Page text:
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That floated with thee on the fatal raft.

Abb. By men of Epidamnum, he and I,
And the twin Dromio, all were taken up;
But, by and by, rude fishermen of Corinth
By force took Dromio and my fon from them,
And me they left with those of Epidamnum.
What then became of them I cannot tell;
1, to this fortune that you see me in.

Duke. Antipholis, thou cam'ft from Corinth first.
S. Ant. No, Sir, notl; I came from Syracuse.
Duke. Stay, stand apart; I know not which is which.
E. Ant. I came from Corinth, my most gracious

Lord. E. Dro. And I with him. E. Ant. Brought to this town by that most famous

warrior,
Duke Menaphon, your most renowned uncle.

Adr. Which of you two did dine with me to-day?
S. Ant. I, gentle mistress.
Adr. And are not you my

husband ? Ę. Ant. No, I say Nay to that.

S. Ant. And so do I, yet she did call ine fo:
And this fair gentlewoman, her fifter here,
Did call me brother. What I told you then,
I hope I shall have leisure to make good,
If this be not a dream I see and hear.

Ang. That is the chain, Sir, which you had of me.
S. Ant. I think it be, Sir, I deny it not.
E. Ant. And you, Sir, for this chain arrested me.
Ang. I think I did, Sir; I deny it not.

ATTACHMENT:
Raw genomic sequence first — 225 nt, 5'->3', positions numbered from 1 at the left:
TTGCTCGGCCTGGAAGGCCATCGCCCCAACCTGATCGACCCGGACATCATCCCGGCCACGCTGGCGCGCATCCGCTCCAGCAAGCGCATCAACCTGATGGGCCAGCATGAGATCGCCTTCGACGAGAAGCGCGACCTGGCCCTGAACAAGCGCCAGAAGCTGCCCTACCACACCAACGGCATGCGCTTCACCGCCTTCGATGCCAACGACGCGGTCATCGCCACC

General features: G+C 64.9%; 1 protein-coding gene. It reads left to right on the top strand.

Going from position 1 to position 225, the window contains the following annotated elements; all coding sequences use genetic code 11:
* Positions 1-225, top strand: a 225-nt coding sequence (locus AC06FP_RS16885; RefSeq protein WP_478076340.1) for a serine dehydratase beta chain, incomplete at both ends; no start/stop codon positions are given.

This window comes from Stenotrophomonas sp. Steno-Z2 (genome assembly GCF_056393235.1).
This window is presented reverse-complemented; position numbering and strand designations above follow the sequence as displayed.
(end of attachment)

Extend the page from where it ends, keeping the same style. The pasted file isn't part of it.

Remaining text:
Adr. I sent you money, Sir, to be your bail,
By Dromio ; but, I think, he brought it not.
E. Dro. No, none by me.

S. Ant. This purse of ducats I receiv'd from you,
And Dromio my man did bring them me;
I see, we still did meet each other's man,
And I was ta’en for him, and he for me,
And thereupon these errors all arose.
E. Ant. These ducats pawn I for my

father here.
Duke. It shall not need, thy father hath his life.
Cour. Sir, I must have that diamond from you.
Vol. III.
Cc

E. Ant.

E. Ant. There, take it ; and much thanks for my

good cheer. Abb. Renowned Duke, vouchsafe to take the pains To

go with us into the abbey here,
And hear at large discoursed all our fortunes;
And all that are assembled in this place,
That by this sympathized one day's error
Have fúffer'd wrong; go, keep us company,
And

ye

shall have full fatisfaction. Twenty-five years have I but gone in travel Of you my sons; nor, till this present hour, My heavy burdens are delivered. The Duke, my husband, and my children both, And you the calendars of their nativity, Go to a goflıp's feast and gaude with me. After so long grief such nativity! Duke. With all my heart, l'll gossip at this feaft,